Memories of last summer in the Brunswick Street Community Garden (with cat).

I think everyone is anxious for spring this year. Personally, I can't stop thinking about the garden, my planting plans for this year, and my successes (Beefmaster tomatoes) and failures (beets) of last year.   The weather is still a little chilly and unpredictable, but that hasn't stopped me from prepping the garden and sowing seeds. So far I've got purple bunching onions, Amarillo carrots, generic Burpee Nantes carrots, Red Russian kale, Lacinato kale, and the Baker Creek Red Wings lettuce mix in the ground. 

The garden is a lovely place to sit and relax in the spring. Bulbs are coming up, the rose bushes are showing signs of life, and the garden cats are frolicking. After putting in an hour or two of weeding and messing about, I sometimes allow myself ten or fifteen minutes to just relax on the bench and observe.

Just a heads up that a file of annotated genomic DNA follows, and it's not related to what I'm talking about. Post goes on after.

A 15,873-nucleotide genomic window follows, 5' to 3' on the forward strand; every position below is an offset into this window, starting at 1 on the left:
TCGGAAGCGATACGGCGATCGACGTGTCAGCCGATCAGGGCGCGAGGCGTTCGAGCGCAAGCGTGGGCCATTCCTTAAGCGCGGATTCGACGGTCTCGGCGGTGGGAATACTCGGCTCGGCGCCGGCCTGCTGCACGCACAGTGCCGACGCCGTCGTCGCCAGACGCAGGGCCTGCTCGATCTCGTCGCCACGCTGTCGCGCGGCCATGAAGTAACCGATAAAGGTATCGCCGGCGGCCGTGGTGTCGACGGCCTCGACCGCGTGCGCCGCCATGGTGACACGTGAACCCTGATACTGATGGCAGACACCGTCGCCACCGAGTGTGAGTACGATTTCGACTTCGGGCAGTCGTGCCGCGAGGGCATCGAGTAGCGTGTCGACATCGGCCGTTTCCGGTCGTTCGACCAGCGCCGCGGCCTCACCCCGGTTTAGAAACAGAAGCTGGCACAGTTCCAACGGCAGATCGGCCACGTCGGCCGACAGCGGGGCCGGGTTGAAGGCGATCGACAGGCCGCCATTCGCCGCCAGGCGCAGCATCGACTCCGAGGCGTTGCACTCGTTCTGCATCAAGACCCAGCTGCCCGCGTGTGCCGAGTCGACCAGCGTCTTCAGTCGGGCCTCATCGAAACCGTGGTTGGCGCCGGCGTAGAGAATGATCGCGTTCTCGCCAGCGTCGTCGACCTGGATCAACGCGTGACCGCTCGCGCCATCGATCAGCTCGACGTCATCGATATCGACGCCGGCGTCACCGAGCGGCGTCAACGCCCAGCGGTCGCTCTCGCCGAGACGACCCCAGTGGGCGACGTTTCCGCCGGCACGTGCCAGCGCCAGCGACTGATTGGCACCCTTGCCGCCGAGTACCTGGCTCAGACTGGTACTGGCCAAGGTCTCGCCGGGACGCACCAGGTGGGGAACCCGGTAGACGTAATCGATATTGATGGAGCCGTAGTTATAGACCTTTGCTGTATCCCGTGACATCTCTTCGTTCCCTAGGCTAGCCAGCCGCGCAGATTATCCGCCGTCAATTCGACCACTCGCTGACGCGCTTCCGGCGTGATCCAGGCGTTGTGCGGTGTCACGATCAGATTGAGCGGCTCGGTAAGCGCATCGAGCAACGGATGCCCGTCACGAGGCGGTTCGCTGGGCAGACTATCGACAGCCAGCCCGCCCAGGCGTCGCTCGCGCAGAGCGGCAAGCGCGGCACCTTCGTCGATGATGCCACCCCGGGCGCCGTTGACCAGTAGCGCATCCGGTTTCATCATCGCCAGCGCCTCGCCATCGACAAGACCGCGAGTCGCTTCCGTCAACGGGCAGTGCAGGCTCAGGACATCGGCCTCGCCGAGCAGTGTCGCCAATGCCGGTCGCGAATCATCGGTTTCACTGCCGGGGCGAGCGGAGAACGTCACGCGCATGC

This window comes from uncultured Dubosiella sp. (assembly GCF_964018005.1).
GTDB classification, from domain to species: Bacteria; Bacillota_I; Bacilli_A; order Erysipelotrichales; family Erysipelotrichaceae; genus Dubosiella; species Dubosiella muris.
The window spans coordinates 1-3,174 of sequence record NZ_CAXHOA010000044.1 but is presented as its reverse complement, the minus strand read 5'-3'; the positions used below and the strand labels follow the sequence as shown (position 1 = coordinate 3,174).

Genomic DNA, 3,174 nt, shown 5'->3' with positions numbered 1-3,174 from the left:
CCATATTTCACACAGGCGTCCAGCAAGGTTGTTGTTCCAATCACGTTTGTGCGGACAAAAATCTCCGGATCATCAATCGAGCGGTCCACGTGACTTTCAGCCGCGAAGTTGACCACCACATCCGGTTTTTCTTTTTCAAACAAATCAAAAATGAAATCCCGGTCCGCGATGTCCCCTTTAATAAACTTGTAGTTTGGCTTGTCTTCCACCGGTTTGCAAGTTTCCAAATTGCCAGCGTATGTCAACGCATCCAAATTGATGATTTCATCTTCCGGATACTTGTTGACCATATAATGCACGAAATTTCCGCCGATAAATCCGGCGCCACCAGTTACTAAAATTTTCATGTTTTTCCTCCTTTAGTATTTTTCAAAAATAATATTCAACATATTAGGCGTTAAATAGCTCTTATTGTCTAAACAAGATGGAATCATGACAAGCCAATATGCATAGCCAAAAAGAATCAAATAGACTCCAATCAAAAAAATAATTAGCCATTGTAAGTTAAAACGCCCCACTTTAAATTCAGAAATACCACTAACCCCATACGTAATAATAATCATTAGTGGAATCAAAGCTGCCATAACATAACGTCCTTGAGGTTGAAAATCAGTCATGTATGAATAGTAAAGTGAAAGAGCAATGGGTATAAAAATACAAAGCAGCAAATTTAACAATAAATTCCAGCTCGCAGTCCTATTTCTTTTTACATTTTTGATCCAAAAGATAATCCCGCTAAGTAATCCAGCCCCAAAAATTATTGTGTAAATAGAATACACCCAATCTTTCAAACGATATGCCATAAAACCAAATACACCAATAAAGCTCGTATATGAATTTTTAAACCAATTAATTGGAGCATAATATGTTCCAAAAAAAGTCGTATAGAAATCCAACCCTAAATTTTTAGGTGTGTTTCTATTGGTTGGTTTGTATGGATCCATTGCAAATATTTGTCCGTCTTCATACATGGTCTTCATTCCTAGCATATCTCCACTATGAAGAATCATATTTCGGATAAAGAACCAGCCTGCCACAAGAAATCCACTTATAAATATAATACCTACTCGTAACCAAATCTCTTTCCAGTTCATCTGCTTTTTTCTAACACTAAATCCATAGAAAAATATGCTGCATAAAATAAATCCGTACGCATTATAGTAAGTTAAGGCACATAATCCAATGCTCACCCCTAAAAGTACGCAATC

Over the weekend I started some more seeds indoors. Can you grow romaine lettuce for transplanting? I'm going to find out. 

This time I repurposed a 3 part clear plastic egg carton by removing the top for use as a tray. The two remaining halves with egg indentations will serve as mini individual greenhouses. 

I poked holes in the bottoms of the egg indentations on one side to allow for drainage. 

And then I hydrated some more Jiffy seed starting peat pellets and squished them into the egg carton greenhouse. 

I put three Baker Creek Red Romaine seeds in each pellet, closed the top, and put the whole thing on the tray. I'm germinating these seeds on top of my refrigerator and will move them to the window once they sprout. 

I'll post an update on all of my seeds next week.